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    Quote Originally Posted by Roxoff View Post
    ...you can't get away from the fact that someone has to set these services up if you want to play with their security.
    Agreed, 100%. Which is why I'm trying to set up a fair scale model of an enterprise network while working within my means. To rephrase my question: Should I stick with the plan of trying to setup a "big" network all at once from scratch. Or will I not understand the systems well enough for my needs unless I "go through the pain" of trying to migrate a small network to a larger one?


    Quote Originally Posted by gruven View Post
    I don't mean to overstep or seem rude, but if you art going to put this much time and money into it, why not go to a university and get a BS in something like CIT (computer Information technology). You can study network admin in that major, and would look way better than some certs. It is never too late to go to school either. I am 35 and attending university for a computer science degree.

    Like I said, I don't mean to be rude or anything, but if you plan on getting a job doing this, the degree would be more valuable and get a lot more offers.
    Fair question and I hope you don't consider my reply to be rude.

    I will be going to school; just not a traditional one.

    The school I want to go to won't admit you unless you already have either an AS in Comp Sci or a handful of certs (less than 3 years old) picked from their list.

    Then you take classes like MCITP, Cisco CCNA, CISSP, CEH, CFHI and many others. They combine these with a few electives and roll it in to a BS or MS. It's a fast track school. It takes (once you qualify to enroll) ~2 years for a BS and about ~4 for a MS. I should have my MS about 5 years from now counting my prep time to get the certs to qualify to enroll.

    Unlike any other school that I know of these guys give you college credit for the certs. You graduate with a degree and about 15 of the most coveted certs in the industry.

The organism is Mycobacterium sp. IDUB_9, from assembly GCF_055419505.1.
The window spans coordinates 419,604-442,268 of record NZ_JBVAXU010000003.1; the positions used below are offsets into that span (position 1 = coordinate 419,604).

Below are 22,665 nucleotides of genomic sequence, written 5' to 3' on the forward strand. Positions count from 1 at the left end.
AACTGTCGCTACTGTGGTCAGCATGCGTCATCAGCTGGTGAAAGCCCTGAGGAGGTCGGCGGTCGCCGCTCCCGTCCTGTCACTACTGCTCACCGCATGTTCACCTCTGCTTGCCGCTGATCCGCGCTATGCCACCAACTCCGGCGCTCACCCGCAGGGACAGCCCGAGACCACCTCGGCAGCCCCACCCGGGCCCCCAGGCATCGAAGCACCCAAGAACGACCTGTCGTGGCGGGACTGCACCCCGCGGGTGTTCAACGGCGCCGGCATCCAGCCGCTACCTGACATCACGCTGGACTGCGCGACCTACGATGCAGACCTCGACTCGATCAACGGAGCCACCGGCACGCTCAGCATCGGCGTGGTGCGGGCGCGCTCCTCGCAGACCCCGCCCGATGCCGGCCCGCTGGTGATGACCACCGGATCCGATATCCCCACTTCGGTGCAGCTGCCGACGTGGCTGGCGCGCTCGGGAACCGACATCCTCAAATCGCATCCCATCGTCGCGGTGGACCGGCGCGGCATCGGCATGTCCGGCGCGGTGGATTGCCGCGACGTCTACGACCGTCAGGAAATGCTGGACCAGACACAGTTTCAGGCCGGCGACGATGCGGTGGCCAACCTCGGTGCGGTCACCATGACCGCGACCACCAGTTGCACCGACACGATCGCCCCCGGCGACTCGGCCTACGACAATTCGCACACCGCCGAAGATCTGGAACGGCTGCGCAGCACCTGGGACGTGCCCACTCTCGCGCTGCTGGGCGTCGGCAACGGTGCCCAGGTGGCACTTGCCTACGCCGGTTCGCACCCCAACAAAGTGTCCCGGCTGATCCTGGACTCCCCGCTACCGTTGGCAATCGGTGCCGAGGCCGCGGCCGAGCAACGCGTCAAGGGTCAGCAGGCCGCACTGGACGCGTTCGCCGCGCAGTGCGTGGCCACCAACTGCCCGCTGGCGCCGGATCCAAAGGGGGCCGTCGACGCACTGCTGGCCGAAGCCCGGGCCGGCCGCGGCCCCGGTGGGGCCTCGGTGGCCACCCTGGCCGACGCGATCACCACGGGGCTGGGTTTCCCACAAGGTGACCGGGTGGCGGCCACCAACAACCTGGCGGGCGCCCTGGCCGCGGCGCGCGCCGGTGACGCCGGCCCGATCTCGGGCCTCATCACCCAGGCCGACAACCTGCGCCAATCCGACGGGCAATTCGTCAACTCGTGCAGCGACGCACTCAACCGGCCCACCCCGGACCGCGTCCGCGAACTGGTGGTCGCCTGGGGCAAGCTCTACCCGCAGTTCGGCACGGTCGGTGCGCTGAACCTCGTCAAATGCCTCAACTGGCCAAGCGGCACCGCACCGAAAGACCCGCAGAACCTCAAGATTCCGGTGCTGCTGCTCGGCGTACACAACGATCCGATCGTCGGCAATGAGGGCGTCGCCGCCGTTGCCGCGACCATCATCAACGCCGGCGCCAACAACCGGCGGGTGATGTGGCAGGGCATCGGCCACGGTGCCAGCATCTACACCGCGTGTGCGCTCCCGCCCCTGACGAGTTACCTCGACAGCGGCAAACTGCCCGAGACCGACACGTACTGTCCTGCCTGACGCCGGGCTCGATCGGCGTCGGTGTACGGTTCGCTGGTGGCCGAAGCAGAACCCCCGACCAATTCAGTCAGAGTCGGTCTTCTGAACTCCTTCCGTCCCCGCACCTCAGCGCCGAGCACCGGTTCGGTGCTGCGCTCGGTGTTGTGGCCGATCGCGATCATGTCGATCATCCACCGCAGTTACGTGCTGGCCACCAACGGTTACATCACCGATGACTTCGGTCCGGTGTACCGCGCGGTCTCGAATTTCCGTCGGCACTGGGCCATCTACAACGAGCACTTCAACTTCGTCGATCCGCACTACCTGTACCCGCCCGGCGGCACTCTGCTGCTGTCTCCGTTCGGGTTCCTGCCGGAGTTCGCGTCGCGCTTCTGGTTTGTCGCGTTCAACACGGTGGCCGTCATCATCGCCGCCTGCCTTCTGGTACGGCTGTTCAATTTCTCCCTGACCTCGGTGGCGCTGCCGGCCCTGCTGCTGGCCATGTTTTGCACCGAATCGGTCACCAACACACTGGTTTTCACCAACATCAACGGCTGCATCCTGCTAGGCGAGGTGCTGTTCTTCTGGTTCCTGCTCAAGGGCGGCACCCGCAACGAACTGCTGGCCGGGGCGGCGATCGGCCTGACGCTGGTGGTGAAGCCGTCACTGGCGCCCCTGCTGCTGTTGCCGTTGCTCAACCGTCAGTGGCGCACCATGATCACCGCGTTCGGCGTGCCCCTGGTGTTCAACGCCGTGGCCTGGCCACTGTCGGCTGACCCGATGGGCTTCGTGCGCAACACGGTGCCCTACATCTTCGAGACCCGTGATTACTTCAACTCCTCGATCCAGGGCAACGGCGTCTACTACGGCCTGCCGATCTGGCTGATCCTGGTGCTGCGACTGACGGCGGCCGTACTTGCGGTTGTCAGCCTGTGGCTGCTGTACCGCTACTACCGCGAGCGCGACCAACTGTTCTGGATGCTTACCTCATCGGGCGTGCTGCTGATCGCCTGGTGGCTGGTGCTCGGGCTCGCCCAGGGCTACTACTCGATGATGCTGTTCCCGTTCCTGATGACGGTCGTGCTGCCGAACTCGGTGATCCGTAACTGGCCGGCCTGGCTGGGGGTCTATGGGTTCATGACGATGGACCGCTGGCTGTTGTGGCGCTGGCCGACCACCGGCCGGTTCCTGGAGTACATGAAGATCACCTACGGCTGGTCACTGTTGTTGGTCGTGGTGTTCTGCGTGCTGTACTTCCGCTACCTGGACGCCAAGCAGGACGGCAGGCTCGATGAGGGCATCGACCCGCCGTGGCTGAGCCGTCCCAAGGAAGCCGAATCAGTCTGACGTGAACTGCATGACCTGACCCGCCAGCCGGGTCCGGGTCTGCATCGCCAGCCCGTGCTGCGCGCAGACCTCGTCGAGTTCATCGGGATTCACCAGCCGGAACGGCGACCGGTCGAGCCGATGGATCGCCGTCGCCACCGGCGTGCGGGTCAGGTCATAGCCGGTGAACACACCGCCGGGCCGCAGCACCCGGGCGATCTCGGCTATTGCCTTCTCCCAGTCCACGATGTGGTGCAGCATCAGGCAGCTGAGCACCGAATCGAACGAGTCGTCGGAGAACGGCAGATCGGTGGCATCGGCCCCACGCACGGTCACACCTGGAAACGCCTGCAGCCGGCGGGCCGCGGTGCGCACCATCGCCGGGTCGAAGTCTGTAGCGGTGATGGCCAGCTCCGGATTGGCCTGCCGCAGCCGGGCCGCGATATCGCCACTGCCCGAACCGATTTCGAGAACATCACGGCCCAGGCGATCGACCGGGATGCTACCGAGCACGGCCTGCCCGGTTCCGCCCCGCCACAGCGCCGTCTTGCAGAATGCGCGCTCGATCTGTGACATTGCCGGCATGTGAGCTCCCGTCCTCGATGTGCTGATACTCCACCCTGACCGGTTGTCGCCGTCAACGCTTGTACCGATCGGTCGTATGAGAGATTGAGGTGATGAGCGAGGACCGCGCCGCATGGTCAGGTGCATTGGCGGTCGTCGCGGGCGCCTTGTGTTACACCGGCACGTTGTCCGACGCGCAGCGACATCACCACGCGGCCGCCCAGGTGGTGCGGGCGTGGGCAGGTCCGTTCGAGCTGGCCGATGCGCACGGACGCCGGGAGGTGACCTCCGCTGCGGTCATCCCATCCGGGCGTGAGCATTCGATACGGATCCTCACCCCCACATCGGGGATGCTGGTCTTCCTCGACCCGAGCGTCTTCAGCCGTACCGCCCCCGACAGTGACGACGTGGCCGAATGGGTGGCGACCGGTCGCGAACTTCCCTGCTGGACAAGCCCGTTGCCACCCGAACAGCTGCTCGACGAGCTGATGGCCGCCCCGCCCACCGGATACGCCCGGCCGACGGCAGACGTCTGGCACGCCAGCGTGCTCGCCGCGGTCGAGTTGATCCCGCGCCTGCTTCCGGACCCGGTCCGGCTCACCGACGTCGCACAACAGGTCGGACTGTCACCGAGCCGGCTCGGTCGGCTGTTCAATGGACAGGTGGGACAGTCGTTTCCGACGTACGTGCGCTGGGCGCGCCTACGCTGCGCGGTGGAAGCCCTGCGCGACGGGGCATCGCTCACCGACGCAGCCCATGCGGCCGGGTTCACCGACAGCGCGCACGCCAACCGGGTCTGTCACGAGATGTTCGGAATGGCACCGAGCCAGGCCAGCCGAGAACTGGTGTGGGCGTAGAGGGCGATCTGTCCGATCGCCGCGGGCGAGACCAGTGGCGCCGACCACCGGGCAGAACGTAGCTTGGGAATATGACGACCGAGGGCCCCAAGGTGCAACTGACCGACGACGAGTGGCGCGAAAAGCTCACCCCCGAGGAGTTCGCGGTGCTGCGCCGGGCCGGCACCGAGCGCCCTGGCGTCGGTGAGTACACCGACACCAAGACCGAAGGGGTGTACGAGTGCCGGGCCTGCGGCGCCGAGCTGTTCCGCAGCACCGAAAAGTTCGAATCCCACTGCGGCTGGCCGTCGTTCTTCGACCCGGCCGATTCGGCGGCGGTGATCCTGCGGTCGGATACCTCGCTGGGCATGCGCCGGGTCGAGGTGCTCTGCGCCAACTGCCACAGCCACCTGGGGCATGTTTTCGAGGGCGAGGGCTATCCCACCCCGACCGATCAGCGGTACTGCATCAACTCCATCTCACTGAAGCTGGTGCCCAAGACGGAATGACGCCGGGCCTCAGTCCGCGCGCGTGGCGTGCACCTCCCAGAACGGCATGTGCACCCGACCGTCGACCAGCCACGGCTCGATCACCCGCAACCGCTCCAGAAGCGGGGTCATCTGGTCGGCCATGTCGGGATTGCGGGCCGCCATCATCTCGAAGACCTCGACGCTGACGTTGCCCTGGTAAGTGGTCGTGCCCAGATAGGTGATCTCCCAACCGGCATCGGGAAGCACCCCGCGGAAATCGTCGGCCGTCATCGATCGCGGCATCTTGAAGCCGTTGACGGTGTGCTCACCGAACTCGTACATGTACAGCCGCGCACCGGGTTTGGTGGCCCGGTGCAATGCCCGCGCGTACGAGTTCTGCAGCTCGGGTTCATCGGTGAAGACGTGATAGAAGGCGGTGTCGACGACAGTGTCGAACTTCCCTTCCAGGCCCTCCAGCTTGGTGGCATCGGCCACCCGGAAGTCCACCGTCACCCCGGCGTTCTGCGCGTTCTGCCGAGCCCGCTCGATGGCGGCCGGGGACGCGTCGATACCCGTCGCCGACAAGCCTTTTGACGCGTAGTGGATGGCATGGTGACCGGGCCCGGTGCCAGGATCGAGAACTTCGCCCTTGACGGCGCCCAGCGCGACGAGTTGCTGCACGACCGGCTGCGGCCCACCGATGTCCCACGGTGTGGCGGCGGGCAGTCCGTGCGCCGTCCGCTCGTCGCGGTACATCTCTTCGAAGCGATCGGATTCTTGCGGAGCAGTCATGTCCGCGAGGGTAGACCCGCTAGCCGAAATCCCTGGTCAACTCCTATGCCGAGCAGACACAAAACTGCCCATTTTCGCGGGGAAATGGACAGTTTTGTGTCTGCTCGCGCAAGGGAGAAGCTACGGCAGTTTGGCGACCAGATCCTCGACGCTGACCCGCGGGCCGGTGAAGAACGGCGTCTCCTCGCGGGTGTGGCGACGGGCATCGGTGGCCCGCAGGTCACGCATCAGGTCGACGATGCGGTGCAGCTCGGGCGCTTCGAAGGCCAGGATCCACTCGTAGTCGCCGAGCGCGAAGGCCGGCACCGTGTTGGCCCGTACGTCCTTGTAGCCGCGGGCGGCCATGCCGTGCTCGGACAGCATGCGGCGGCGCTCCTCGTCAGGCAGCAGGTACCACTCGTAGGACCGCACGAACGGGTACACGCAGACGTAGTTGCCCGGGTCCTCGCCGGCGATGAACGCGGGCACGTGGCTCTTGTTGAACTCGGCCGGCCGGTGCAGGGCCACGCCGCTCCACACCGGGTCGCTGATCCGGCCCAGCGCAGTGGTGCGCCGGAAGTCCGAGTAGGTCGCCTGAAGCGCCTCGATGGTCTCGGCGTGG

I've scoped these guy out. This is not UoP. They are legit. They are an accredited university. They have lots of programs. The programs are certified by about 30 different tech companies and federal agencies. Everybody from Sun, Dell and MS to the NSA.

    From what I've read their MS in Info Sec + the ability to get a clearance (which I already have) is pretty much all you need to walk in to an entry level job at the NSA.

    I read lots of guy who have been in the industry forever. This is the way they spin it: Without a degree no one will look at your resume. Without certs you won't get an interview. Without experience it's hard to get an entry level job and impossible to get a good one. They recommend that after you've been in school a while and have a clue that you volunteer IT admin services to charities so that you have real world experience on your resume. So I will. (Still looking in to this one. They say it can be done, but I'm not seeing where.)

    Hoepfully all of this will mean that in 5 years I can go from being a $25k a year physical security guard to a 100-150K a year computer "security guard".

    If the guys I read are right then you'll have a harder time finding work with a "traditional" degree, no certs and no experience than I will doing it in 1/2 the time at 1/2 the cost.

  9. #9
    Linux Enthusiast gruven's Avatar
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    I have certs, but with a BS in comp sci and hopefully a BS in mathematics shortly after, I won't have to look at another network lol. I want to code. I want to write code for drivers, I want to be a database programmer, etc... Companies don't accept certs for that kind of job, so a "traditional" degree suits what I want to do just fine, and it will only take me 3 years to get a BS in CS.

    I do understand why you are doing it the way you are, I would just do it differently for me, but I am also not in the same situation you are (whatever that may be). UoP is an accredited school btw, just not respected by anyone doing any kind of hiring. I am going to a 4 year state college because my place of business closed and the govt is paying for it, so I will be in no debt and they will pay me a weekly paycheck just to go and pass my classes.

    Anyway, good luck and if I can help with your project just let me know.
    Last edited by gruven; 09-19-2012 at 08:12 PM.

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  10. #10
    Super Moderator Roxoff's Avatar
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    Quote Originally Posted by Steven_G View Post
    Should I stick with the plan of trying to setup a "big" network all at once from scratch. Or will I not understand the systems well enough for my needs unless I "go through the pain" of trying to migrate a small network to a larger one?
    The plain answer is set up a small network and grow it, imposing all the security tools you need as you go. You'll learn about different sizes of network and different layouts, you'll be able to try different configurations as you grow it. You'll get a broader experience of networks doing it that way. And not every corporation has a big corporate network.